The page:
Bolivian police used tear gas, pepper spray and blasts from a water cannon mounted on an armored vehicle against protesters at the camp established by the Ninth Indigenous March just off Plaza Murillo, the central square in La Paz, on July 5. “They have gassed children and indigenous of the Ninth March, they have soaked our beds,” said march leader Bertha Bejarano, calling upon the people of La Paz to mobilize for the “physical defense” of the protest camp. Interior vice-minister Jorge Pérez said the police were responding to the arrival at the camp of a contingent from the local anarcho-feminist group Mujeres Creando, who he said threw rotten fruits and vegetables at the police. “There was no order, and there was no police repression,” he said. “What happened was a natural reaction on the part of the police, who were attacked in a violent manner. We aren’t justifying violence by any side, but those who came to savagely attack the integrity of the police was this group of ladies.” A statement from Mujeres Creando said “the protest was peaceful, but we suffered repression from the police.” (ANF, Erbol, La Razón, La Paz, Opinión, Cochabamba, July 5)
The Ninth March, made up of some 1,500 indigenous marchers and their allies, arrived in La Paz on June 27, after a 62-day, 580-kilometer trek from the Amazonian lowlands to protest the government’s proposed highway through the Isiboro-Sécure Indigenous Territory and National Park (TIPNIS). Just hours before the march arrived in the capital, President Evo Morales settled a National Police mutiny that had seen six days of street clashes in the city. Morales had darkly warned that the mutiny was part of a plot by conservative opposition forces to set the stage for a coup d’etat. Vice President Alvaro García Linera attempted to link the Ninth March to the supposed plot, saying the government had evidence of a “Plan TIPNIS” to destabilize the Morales government. Esteban Urquizu, governor of Chuquisaca with Morales’ Movement Towards Socialism (MAS), cautioned, “both the police mutiny and the indigenous march are seeking violence or confrontation, as well as deaths, in order to blame the government.”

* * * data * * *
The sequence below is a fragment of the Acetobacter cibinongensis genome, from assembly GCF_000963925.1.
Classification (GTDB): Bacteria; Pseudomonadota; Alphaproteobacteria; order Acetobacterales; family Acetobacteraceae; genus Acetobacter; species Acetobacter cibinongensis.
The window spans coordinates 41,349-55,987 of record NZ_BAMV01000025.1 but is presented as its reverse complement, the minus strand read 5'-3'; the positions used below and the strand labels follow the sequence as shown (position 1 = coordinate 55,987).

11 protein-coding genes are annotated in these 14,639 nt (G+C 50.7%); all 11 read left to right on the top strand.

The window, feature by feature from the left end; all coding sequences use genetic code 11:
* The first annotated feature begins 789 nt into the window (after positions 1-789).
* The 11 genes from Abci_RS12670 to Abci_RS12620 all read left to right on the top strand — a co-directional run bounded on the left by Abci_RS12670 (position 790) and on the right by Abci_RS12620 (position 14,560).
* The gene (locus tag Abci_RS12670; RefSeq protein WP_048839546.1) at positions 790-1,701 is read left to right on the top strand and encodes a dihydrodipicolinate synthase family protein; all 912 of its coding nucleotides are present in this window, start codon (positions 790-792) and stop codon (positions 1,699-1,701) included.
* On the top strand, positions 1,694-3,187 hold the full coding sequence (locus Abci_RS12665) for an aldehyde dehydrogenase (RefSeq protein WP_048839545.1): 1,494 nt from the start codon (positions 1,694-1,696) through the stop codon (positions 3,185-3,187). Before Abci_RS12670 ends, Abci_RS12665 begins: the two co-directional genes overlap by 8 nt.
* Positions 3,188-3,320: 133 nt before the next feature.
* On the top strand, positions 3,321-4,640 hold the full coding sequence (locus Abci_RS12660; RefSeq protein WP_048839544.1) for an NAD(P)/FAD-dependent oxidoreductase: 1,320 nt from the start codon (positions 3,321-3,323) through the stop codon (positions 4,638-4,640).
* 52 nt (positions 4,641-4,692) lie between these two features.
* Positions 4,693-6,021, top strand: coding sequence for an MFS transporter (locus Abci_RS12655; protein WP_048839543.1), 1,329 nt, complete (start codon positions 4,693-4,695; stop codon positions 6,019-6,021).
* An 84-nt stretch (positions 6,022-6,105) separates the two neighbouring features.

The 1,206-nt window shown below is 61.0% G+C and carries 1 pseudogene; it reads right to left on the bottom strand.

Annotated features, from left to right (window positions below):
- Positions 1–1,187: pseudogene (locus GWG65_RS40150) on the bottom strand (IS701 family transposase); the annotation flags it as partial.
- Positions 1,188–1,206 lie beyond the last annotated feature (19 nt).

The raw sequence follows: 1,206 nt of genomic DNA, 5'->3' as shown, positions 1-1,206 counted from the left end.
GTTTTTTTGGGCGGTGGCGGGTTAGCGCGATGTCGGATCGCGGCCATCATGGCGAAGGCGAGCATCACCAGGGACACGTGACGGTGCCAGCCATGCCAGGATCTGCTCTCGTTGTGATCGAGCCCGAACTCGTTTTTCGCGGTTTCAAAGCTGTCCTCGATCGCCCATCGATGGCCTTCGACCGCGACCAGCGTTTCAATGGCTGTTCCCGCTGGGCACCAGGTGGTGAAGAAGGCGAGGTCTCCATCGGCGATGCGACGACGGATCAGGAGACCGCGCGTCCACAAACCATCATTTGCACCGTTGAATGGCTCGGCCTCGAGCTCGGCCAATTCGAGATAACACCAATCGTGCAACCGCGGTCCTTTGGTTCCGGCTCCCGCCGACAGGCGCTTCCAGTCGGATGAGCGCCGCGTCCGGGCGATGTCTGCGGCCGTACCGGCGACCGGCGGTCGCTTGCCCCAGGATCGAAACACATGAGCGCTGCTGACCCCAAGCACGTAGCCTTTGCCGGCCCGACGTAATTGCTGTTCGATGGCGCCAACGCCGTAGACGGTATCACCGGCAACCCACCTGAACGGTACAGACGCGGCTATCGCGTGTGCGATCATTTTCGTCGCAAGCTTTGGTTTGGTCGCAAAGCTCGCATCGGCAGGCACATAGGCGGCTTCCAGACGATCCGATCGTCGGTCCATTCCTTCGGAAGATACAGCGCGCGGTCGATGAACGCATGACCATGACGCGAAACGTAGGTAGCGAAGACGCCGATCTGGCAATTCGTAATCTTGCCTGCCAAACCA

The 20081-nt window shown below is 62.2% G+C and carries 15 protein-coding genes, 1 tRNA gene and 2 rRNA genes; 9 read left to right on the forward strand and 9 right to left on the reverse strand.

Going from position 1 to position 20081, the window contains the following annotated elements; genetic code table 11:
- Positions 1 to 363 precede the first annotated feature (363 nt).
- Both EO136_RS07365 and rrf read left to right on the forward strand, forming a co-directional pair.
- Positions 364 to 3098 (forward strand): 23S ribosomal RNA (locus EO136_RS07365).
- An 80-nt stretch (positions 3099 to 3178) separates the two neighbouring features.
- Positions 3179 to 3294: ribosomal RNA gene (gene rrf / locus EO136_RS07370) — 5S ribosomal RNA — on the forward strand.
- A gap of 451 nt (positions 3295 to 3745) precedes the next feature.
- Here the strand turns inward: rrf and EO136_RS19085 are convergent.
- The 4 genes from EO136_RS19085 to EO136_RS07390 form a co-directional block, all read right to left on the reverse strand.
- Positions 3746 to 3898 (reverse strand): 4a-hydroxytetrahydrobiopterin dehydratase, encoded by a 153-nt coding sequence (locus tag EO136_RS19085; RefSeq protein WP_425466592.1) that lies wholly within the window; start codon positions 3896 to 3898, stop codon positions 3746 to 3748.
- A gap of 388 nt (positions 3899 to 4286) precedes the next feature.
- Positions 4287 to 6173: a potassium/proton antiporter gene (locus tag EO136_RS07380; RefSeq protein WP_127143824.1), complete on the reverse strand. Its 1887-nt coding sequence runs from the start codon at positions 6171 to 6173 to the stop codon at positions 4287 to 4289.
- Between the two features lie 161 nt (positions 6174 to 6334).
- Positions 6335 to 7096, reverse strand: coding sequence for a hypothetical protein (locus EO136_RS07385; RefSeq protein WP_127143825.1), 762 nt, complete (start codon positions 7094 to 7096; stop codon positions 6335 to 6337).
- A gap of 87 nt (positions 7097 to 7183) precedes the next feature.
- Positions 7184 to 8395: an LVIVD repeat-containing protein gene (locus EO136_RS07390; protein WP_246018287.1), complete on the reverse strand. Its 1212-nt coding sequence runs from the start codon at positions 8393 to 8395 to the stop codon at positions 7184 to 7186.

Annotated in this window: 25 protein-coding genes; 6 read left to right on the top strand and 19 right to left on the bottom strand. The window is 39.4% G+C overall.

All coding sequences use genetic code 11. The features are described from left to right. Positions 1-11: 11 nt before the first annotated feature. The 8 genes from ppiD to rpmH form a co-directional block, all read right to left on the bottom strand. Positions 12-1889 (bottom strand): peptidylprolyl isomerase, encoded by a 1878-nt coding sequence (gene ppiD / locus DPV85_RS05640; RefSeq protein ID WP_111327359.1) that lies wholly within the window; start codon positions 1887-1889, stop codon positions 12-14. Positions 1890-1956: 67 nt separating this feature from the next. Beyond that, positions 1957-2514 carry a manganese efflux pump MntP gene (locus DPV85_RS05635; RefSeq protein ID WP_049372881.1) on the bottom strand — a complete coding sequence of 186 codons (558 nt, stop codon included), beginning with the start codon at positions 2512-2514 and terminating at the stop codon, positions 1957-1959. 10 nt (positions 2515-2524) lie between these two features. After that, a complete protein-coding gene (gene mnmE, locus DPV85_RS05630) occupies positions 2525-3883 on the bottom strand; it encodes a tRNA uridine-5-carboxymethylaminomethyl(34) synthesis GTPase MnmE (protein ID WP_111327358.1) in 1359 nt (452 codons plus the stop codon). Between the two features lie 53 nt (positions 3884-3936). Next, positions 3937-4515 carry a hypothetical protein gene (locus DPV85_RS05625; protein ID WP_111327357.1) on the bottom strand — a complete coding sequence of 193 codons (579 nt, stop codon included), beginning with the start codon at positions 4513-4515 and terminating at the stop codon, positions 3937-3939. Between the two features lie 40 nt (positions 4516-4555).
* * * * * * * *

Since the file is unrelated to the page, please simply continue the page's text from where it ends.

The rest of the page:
TIPNIS indigenous leader Fernando Vargas was quick to refute the charge. “Our mobilizations were never [intended] to overthrow the government but, on the contrary, have been to redirect government policies that have gone astray,” he stated. (NACLA News, July 2; La Razón, June 27)
On July 3 representatives from some communities within the TIPNIS signed an agreement with the government for a consultation process regarding the highway that would cut through the area. State news sources claimed about 70% of the 63 local representatives from communities within the park attended the meeting and agreed that a consultation can take place. These reportedly included leaders from both the TIPNIS Subcentral of CIDOB, the indigenous coalition which has opposed the road, and from CONISUR, the rival coalition that has supported it. Fernando Vargas, president of the TIPNIS Subcentral, did not participate in the meeting, telling newspaper La Razón that the government seeks to divide the indigenous inhabitants of the reserve. CIDOB president Adolfo Chávez called the meeting another “aggression” by the government against the indigenous movement. (Indian Country Today, La Razón, July 4)
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